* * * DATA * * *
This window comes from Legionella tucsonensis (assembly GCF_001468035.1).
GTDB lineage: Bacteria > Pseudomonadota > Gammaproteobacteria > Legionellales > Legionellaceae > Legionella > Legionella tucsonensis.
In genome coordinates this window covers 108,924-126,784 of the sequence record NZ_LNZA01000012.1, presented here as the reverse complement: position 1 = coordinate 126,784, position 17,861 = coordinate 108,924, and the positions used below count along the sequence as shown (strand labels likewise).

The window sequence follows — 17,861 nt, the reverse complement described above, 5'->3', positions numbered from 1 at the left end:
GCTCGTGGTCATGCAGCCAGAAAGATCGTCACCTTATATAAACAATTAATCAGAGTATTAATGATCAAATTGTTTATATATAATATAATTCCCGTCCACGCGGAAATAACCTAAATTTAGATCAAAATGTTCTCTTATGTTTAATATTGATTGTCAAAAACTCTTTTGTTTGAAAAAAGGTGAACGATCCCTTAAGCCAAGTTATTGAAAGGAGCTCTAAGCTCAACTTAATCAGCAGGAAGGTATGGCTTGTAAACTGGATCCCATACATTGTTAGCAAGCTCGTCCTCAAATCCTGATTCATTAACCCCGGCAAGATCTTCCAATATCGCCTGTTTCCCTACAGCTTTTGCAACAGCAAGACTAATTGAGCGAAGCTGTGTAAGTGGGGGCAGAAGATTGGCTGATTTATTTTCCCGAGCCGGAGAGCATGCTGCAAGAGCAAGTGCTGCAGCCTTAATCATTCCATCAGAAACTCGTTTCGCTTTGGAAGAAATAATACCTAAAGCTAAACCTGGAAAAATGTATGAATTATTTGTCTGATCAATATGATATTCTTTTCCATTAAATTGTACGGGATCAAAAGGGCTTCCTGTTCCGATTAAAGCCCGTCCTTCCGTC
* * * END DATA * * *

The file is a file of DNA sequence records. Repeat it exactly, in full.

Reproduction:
This window comes from Legionella tucsonensis (assembly GCF_001468035.1).
GTDB lineage: Bacteria > Pseudomonadota > Gammaproteobacteria > Legionellales > Legionellaceae > Legionella > Legionella tucsonensis.
In genome coordinates this window covers 108,924-126,784 of the sequence record NZ_LNZA01000012.1, presented here as the reverse complement: position 1 = coordinate 126,784, position 17,861 = coordinate 108,924, and the positions used below count along the sequence as shown (strand labels likewise).

The window sequence follows — 17,861 nt, the reverse complement described above, 5'->3', positions numbered from 1 at the left end:
GCTCGTGGTCATGCAGCCAGAAAGATCGTCACCTTATATAAACAATTAATCAGAGTATTAATGATCAAATTGTTTATATATAATATAATTCCCGTCCACGCGGAAATAACCTAAATTTAGATCAAAATGTTCTCTTATGTTTAATATTGATTGTCAAAAACTCTTTTGTTTGAAAAAAGGTGAACGATCCCTTAAGCCAAGTTATTGAAAGGAGCTCTAAGCTCAACTTAATCAGCAGGAAGGTATGGCTTGTAAACTGGATCCCATACATTGTTAGCAAGCTCGTCCTCAAATCCTGATTCATTAACCCCGGCAAGATCTTCCAATATCGCCTGTTTCCCTACAGCTTTTGCAACAGCAAGACTAATTGAGCGAAGCTGTGTAAGTGGGGGCAGAAGATTGGCTGATTTATTTTCCCGAGCCGGAGAGCATGCTGCAAGAGCAAGTGCTGCAGCCTTAATCATTCCATCAGAAACTCGTTTCGCTTTGGAAGAAATAATACCTAAAGCTAAACCTGGAAAAATGTATGAATTATTTGTCTGATCAATATGATATTCTTTTCCATTAAATTGTACGGGATCAAAAGGGCTTCCTGTTCCGATTAAAGCCCGTCCTTCCGTC